A name to reckon with, Bangla actress Mimi Chakraborty talks to Titas Chowdhury about her upcoming movie, Mon Jaane Na, her love for commercial films and more
You are a successful commercial movie star today. How do you look at the change in the portrayal of women in Bangla commercial cinema from the time you started to now?
The graph has been fluctuating. Women who were part of Bangla parallel cinema were flourishing because they would have roles and characters like that. Even if they had 10 or 20 minutes of screen time, it did not matter because their characters were very prominent. In commercial films during 2011 and 2012, the role of the heroine was reduced to just crying, standing in a corner even when a full-blown fight sequence was going on, or merely dancing. They did not have much to do.
I started my career with Gaaner Oparey, a woman-centric television drama. Then I did a film called Bojhena Shey Bojhena. By God’s grace and the love of my audience, my character Riya was widely acclaimed. Back then, a film was known by its directors and actors; we never used to refer to a film as an actress’ film. With that film and my character, things turned around a bit. People realized that a heroine need not always act coy. At the same time, I did Proloy. I went completely de-glam for my role in it. I played a rape victim in the film.
After that, I did an out-and-out commercial film where I was again dancing! It is not like I don’t enjoy doing that. But yes, I have experimented a lot throughout my career. I think I am blessed with very good directors who understand me and the kind of films and the roles I can pull off. I am happy that there is ample variation in my filmography. And I believe that I can do much more.
Coming to Mon Jaane Na, you play Pari Begum who eventually is forced into a dark world and becomes a substance addict. How did you enter her mind and slip into the character?
I had always wanted to play a character like Pari. When I had watched Fashion, I was fascinated by the characters played by Kangana Ranaut and Priyanka Chopra. I wondered what emotional toll it is must have taken on them to play such terrific characters. They delivered brilliant performances.
To play my character, I did a lot of homework. I read books. I read up on the Internet, watched videos on YouTube and watched movies to understand what drug addiction did to people. One of my very close friends was a victim of substance abuse. I talked to him about it. Getting into my character’s head space was difficult. But I guess every actor is blessed with the quality of switching on and off.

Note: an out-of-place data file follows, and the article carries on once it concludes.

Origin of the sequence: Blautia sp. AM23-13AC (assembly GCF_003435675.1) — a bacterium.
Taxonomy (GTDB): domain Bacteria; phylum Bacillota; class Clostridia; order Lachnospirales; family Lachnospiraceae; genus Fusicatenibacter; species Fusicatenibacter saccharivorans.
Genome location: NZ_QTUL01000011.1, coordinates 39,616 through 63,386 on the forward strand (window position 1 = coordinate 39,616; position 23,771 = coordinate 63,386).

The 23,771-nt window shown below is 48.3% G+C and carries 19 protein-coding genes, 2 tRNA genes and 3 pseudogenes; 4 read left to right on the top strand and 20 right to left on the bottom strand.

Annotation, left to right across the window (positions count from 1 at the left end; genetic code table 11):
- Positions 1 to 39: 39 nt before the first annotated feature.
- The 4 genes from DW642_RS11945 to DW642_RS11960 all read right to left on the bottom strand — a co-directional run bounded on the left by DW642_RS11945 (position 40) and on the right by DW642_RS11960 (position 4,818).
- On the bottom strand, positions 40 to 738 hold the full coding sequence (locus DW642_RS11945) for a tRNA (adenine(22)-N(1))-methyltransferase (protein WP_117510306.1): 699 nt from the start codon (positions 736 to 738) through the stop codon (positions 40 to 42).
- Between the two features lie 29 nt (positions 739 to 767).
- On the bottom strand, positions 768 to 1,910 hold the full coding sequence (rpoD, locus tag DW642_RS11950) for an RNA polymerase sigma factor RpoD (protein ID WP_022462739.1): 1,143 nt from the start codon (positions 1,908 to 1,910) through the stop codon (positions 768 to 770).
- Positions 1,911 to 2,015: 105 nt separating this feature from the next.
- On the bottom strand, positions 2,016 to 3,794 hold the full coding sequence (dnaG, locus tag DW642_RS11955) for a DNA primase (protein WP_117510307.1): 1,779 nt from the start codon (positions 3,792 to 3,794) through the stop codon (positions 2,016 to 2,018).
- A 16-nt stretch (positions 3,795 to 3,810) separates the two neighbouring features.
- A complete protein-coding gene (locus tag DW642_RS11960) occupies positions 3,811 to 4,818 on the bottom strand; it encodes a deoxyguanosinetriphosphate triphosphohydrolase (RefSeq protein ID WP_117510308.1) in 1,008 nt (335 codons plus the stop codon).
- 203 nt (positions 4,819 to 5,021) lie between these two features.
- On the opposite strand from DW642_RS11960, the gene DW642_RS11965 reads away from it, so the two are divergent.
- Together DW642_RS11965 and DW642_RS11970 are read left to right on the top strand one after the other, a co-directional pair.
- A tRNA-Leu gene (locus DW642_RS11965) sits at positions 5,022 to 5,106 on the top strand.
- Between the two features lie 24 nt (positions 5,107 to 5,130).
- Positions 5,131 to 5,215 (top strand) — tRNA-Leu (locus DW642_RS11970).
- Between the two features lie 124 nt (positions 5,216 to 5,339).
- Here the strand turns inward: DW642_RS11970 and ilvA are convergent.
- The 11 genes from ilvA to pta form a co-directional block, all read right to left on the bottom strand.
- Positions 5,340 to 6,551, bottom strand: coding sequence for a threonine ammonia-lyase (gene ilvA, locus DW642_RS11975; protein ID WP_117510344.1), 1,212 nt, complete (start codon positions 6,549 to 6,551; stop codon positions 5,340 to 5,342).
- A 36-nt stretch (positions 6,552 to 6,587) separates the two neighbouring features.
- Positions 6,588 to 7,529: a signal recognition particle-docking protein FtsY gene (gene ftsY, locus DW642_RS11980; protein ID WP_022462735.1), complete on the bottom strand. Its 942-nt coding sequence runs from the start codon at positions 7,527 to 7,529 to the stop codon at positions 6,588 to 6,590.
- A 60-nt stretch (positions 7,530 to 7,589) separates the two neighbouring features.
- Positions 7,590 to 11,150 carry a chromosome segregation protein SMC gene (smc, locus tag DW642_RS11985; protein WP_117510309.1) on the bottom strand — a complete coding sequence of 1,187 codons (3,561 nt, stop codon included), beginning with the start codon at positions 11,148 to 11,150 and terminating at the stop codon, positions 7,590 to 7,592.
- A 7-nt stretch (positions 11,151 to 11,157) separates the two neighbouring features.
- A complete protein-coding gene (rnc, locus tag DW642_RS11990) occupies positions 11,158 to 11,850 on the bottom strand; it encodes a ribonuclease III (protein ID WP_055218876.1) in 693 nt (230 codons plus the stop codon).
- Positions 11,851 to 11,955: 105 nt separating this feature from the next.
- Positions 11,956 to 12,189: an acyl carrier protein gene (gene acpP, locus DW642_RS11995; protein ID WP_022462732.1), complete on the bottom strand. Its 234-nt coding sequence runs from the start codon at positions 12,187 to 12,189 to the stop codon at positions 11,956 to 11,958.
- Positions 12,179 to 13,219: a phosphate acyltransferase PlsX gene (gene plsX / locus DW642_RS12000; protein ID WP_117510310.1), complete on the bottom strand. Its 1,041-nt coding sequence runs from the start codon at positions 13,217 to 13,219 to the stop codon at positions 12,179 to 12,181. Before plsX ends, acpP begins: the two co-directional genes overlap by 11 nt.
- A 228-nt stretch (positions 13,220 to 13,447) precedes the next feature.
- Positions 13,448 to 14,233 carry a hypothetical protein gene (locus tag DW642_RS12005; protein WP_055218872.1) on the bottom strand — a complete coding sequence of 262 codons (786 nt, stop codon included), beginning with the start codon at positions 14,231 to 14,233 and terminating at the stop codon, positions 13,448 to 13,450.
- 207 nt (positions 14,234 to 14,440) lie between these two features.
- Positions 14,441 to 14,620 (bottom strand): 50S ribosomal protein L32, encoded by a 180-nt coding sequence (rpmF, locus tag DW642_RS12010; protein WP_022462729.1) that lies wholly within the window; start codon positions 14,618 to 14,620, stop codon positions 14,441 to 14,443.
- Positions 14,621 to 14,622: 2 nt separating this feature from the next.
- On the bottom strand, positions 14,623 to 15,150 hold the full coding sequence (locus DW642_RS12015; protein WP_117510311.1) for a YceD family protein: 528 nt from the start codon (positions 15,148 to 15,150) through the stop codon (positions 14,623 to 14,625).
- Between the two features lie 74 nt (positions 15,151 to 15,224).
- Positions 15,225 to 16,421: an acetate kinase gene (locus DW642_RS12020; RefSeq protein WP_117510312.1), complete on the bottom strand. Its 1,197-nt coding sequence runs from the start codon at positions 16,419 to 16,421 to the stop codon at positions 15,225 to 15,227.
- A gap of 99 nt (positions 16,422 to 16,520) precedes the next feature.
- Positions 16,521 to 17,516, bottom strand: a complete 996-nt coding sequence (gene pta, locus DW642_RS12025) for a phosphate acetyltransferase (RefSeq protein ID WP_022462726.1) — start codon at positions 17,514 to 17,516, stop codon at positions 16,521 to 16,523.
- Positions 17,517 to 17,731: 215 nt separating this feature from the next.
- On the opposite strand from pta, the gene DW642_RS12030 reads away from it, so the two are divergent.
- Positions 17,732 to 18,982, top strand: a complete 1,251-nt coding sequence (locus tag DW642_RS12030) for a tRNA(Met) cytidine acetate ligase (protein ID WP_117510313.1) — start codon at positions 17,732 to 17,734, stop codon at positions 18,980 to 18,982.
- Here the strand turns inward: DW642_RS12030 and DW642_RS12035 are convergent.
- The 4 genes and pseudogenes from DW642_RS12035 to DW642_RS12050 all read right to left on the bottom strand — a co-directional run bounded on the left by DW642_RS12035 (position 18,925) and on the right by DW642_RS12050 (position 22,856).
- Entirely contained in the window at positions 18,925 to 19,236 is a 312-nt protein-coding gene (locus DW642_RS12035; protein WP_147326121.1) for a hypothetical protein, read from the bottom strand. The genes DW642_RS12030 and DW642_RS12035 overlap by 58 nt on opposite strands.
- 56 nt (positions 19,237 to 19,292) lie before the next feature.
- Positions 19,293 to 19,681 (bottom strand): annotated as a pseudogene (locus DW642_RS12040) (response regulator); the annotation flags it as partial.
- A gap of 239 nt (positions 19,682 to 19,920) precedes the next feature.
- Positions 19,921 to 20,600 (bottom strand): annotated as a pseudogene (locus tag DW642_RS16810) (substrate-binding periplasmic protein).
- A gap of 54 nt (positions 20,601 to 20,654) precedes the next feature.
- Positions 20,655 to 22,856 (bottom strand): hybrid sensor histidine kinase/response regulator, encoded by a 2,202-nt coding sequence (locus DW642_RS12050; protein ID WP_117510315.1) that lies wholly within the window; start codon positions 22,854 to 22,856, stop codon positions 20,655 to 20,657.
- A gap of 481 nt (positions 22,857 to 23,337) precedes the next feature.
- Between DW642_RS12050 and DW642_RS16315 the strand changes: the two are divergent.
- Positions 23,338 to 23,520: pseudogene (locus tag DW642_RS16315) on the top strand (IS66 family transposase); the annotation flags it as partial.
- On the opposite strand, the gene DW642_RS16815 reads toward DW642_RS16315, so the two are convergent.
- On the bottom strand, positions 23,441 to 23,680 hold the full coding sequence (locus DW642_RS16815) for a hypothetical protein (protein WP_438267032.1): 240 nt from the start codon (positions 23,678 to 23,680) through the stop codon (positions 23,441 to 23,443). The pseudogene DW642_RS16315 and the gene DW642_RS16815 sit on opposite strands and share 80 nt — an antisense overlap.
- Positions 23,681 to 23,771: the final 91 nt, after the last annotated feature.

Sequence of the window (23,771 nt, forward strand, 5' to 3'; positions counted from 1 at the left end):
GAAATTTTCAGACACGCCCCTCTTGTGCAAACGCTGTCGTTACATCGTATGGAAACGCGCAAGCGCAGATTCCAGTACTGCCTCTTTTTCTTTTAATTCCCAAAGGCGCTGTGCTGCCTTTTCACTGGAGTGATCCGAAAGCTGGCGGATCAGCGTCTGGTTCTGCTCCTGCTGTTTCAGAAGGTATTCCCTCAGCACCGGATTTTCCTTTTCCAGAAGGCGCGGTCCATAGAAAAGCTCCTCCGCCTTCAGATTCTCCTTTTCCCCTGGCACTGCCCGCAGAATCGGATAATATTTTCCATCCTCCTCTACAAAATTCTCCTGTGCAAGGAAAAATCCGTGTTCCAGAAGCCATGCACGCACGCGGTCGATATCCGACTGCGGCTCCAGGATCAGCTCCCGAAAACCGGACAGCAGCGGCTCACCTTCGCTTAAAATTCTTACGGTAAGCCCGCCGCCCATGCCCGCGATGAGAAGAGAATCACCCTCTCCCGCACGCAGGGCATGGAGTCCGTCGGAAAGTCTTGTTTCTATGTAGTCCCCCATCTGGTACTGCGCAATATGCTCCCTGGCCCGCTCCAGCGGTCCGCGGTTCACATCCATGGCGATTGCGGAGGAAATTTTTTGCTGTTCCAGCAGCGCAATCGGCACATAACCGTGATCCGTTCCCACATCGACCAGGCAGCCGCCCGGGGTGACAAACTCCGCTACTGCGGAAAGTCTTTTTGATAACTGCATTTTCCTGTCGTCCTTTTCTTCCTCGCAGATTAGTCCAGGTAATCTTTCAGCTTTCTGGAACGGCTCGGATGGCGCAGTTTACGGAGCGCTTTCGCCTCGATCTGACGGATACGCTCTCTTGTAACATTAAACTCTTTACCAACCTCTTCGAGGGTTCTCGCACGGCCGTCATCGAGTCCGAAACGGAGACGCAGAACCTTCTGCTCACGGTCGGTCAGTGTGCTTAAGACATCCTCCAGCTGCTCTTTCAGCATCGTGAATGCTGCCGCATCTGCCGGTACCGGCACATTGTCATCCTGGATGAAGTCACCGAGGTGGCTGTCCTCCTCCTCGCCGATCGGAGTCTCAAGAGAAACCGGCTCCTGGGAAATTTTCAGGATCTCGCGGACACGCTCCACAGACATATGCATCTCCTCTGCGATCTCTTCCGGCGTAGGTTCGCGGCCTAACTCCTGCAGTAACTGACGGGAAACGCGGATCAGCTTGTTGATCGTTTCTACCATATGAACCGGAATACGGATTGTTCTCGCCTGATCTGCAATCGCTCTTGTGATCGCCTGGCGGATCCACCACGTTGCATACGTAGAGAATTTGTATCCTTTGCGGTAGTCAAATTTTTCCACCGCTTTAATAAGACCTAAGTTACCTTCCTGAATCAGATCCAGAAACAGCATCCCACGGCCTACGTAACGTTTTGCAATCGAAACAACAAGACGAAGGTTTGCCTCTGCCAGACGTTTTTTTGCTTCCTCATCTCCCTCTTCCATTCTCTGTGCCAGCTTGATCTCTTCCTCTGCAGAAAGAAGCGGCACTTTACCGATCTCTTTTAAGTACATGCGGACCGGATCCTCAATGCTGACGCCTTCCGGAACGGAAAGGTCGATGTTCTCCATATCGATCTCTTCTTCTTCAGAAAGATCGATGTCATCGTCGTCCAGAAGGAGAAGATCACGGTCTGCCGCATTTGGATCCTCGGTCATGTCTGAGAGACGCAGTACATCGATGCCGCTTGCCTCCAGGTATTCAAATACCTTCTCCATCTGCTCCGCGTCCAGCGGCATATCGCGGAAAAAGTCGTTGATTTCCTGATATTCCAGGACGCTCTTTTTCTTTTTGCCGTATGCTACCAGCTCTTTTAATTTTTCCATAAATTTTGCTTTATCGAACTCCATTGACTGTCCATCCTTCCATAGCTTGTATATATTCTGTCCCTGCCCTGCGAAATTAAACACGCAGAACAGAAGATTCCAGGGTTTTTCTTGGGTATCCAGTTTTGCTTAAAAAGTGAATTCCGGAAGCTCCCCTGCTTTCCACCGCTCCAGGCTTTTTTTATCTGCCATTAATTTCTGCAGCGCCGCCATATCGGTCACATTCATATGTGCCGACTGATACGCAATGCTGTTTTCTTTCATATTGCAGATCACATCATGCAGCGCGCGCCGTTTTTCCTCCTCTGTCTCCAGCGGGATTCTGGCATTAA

A lot of actors say that it is different being directed by a female filmmaker because they understand the sensibilities and emotional nuances better. Was it any different being directed by Shagufta Rafique?
I have always been directed by male filmmakers and I have a rapport with them. I had heard that if you work with a female director, there is a different kind of comfort zone. But I did not see any difference.
Shagufta has written some of the most sensitive scripts in Bollywood. She is a very sensitive person, much like most women. All my directors, including her, have helped me get the emotional nuances of my characters right. As a human being, however, Shagufta understands the human mind really well. There were a few scenes in Mon Jaane Na that I was not comfortable with. I told her I could not do them and she understood that. She understood that it would take a huge toll on my mental state. In that sense, we shared a comfort zone.
You are endorsing some national brands. You have a strong presence on social media. Do you think these things are mandatory for actors to stay relevant?
There was a time when there was no social media. Actors were beyond the reach of people. They could only see them on screens and they would have to pay for tickets to watch them in theatres. Today, people can keep tabs on the activities of their favourite actors, stars and celebrities through their Instagram stories and Facebook live sessions.
Let me share a personal experience with you. I had been sick for quite a long time. My PR person told me I had to update my Instagram account because my fans were messaging and inquiring about my health. That is pressure! I sometimes say to myself, ‘Oh my God, I don’t have any picture in my gallery. What do I post next? Now, I have to click a new picture (Laughs)!’ It is definitely a pressure but I enjoy it quite a bit.
The last time we talked, you told me you wanted to do cerebral commercial films. Is that still your priority?
I always tell everybody that 80 per cent of what Mimi Chakraborty is today is because of commercial films. Commercial films have to be cerebral. The same, old stories are not working anymore. I believe there is no harm doing remakes, but the remakes need to be cerebral. You cannot just cut, copy and paste films. I am not going to be a part of such projects. These films are picked up from some region and they are put into a Bangla set-up.
Now, at this time, I don’t think that I fit into that space any more. But commercial movies are my first love. I, however, am trying to do different things. In fact, I was supposed to do Arindam Sil’s Khela Jokhon. It is a woman-centric film where I would be playing a psychotic character. It is kind of a dream role that I always wanted to play. I am really excited about that film. But it is getting pushed for one reason or another.